As its the summer holidays, I’ve been trying to get Tilly more involved in the garden the last few weeks. I think its great for kids to get to grips with the basics of gardening – it gets them outdoors; it develops their coordination and they can learn all kinds of things about plants, bugs and garden wildlife in the process.
Tilly’s been loving it, although she didn’t always like getting her hands dirty at first! Roxy ‘helps’ us by not eating the flowers we plant or digging up the flowerbed…and even Joe likes to dabble about in the soil with his plastic spade every so often whilst Tilly and I work. He loves it when the chainsaw comes out when some of the more major work in our garden needs to be done though! We do need a new chainsaw though as ours is getting harder to start each time we use it, guess I’ll have to start look at some buy Seroquel without a rx. We obviously keep the gardening in reason though. We don’t carry out major tasks on our garden wihtout professional help because we don’t want to get injured. The other day we had to remove a dead tree so we contacted what does Seroquel look like for help.
There are plenty of options for things to plant if you’re gardening with kids. Easy-to-grow vegetables like tomatoes, carrots and peas can be a great way of teaching them more about where their food comes from, whilst easy-grow flowers or fruit trees can sometimes just be fun to look at.
Here are my favourite choices so far for what to plant in your child-friendly garden, whether you’re using flowerbed soil or using pots. Some of these we have planted already; others we plan to plant in the days and weeks to come.
Fun, friendly and cute, who doesn’t love a a few giant daisies in their garden?? Not only do they flaunt an innocent combo of yellow on white, they are said to be loaded with pollen, bringing lots of bees into your garden, and are easy to maintain.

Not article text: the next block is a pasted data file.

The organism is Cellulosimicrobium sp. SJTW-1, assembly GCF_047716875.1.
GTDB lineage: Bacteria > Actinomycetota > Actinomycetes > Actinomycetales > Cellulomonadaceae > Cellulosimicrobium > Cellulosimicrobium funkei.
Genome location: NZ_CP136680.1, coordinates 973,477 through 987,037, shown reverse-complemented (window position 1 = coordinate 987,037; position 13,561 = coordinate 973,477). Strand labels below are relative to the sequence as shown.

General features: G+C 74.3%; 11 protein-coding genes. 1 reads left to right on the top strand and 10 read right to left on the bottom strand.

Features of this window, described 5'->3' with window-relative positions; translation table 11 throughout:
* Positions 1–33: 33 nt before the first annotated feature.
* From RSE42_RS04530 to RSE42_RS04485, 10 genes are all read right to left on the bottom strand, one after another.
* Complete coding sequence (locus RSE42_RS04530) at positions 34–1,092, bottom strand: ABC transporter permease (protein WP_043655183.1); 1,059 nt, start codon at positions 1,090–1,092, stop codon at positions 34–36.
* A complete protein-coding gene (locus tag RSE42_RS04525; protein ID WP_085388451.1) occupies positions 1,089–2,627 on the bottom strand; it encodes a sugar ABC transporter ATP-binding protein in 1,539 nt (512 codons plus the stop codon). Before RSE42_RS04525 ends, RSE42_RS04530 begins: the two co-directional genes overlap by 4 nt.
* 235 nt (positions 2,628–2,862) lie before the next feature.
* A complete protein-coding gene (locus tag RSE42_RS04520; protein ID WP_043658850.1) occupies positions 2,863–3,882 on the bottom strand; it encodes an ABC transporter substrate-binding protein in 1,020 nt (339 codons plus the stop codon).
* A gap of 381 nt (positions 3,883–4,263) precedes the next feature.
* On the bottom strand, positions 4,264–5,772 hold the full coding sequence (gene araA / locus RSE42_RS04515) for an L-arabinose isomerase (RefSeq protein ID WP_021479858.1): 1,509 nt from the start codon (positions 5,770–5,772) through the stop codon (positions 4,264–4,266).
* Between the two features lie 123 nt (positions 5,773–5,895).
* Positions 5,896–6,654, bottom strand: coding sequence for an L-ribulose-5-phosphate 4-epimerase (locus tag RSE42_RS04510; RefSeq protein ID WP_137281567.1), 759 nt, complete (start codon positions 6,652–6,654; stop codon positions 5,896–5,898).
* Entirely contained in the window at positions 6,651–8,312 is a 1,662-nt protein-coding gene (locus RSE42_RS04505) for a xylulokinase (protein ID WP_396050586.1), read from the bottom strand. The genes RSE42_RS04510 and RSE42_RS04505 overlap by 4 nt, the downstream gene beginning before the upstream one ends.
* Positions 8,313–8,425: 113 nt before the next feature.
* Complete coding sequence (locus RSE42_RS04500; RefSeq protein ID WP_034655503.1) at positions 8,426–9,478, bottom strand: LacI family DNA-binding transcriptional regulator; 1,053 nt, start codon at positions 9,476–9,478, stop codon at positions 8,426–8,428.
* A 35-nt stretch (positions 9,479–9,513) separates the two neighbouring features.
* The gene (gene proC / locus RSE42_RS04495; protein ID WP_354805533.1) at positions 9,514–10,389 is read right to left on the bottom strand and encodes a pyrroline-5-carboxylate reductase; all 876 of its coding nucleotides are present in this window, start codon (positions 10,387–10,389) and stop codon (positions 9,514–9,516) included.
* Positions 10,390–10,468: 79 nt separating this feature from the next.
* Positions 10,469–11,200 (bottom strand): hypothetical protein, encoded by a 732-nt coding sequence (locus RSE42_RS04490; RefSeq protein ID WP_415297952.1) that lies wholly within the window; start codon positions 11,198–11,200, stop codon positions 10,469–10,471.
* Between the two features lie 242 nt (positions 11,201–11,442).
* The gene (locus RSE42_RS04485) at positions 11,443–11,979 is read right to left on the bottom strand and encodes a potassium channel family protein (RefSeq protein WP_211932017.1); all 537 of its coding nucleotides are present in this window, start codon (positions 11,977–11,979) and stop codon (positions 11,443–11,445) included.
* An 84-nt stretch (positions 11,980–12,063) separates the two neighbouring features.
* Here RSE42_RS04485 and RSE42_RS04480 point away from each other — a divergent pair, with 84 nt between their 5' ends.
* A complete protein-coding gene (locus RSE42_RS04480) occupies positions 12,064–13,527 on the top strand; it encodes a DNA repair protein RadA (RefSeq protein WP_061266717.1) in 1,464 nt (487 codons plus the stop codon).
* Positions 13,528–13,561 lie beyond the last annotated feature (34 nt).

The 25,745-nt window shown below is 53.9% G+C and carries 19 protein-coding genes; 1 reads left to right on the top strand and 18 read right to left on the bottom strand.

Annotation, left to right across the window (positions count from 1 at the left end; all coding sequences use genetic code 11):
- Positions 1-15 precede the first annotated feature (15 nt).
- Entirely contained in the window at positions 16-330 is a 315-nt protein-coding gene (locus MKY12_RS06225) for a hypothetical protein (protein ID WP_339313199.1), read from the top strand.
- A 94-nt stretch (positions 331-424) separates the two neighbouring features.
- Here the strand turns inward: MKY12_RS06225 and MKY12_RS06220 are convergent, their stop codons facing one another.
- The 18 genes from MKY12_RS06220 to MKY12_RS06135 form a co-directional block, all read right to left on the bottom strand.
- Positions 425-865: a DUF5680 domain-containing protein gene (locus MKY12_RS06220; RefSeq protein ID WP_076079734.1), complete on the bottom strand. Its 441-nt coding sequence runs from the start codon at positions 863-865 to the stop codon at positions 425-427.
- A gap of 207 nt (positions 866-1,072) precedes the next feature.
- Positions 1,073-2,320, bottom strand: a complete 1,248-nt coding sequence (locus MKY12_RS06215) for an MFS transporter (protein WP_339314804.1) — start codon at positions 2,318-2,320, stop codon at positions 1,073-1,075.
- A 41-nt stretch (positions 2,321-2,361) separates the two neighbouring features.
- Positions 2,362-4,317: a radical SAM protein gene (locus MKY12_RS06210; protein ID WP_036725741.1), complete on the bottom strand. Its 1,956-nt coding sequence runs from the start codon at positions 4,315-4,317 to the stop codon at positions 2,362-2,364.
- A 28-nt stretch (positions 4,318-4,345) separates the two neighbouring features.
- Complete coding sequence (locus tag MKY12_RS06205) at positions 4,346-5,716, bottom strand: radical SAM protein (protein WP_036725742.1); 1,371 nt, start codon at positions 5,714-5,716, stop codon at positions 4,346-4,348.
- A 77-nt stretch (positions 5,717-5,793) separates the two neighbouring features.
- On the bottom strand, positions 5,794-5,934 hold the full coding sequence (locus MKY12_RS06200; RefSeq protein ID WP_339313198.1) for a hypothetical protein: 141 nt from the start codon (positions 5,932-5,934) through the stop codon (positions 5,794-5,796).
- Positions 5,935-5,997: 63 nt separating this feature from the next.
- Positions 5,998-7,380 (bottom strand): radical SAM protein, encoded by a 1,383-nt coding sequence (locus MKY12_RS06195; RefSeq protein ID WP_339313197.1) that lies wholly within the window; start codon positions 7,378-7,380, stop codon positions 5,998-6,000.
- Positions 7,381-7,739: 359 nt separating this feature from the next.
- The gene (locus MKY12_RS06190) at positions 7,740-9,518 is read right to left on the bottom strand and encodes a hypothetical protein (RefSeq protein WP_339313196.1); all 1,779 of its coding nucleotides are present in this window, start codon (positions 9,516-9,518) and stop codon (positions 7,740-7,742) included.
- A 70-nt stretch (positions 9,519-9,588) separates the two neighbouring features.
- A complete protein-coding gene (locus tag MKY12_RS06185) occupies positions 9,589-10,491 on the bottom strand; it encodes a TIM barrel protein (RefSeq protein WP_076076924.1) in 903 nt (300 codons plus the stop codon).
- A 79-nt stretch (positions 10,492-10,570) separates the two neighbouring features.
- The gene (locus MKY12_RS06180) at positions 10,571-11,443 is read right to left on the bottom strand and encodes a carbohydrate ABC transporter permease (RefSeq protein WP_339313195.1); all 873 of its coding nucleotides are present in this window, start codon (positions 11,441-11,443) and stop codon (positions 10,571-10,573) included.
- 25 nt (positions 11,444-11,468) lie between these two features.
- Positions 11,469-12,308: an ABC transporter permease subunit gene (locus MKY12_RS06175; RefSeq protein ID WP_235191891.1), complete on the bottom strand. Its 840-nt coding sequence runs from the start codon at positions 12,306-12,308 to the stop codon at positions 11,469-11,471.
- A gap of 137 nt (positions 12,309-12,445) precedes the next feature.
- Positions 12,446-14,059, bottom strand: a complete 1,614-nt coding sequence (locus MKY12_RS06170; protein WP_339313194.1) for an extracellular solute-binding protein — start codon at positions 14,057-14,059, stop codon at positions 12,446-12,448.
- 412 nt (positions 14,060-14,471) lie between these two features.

We planted our daisies midway through June, as the prime time for seeing is from June to early July, Try to plant in a sunny spot as daisies love sun!
Pansies (or violas) are also an easy little flower to grow in small pots and containers. They come in an array of bright colours – many of them two-toned – they can be planted as late as early October for the flowers to bloom in the following spring.
Though we won’t see them flower this year, Tilly and I have planted some violas we hope to see shine through next year.
3. Wild Strawberries
Here’s an edible plant that most kids will almost definitely enjoy the results of! This bright, juicy berry can be a delight for kids who often like to see their hard work paying off, and are often much sweeter than the ones you usually find in the stores.
4. Lady’s Mantle
Lady’s Mantle is said to be an intriguing little plant that has the potential to bring magic and wonder to your kids’ garden. It grows frothy, lime-green flowers in the early season and larger fanned leaves which last throughout the rest of the season. The leaves tend to hold drops of dew or moisture on their surface which can sparkle like diamonds when hit by the sunlight. (Ideal for creating a ‘Fairy Garden’…!)
These tough little plants are apparently very drought-tolerant, meaning they’re likely to do well in a cooler or shadier patch of your garden.
Like daisies, sunflowers are fantastic at bringing positivity and fun into your garden. Big, bold and eye-catching, they are another nectar-producing flower that will attract bees and butterflies (if you buy the heirloom variety).
Sunflowers can be planted from May through to June, preferably in a spot that gets at least six hours of sun a day. If you like to see them grow tall, then planting them against a fence might be a good idea.
Remember to always read the packet instructions on your seeds for how deep to plant them and whether they need any particular type of soil. After planting, soak them with plenty of water and keep them well moist every day. 🙂
You can also find lots of other useful information about gardening with kids Seroquel rezept.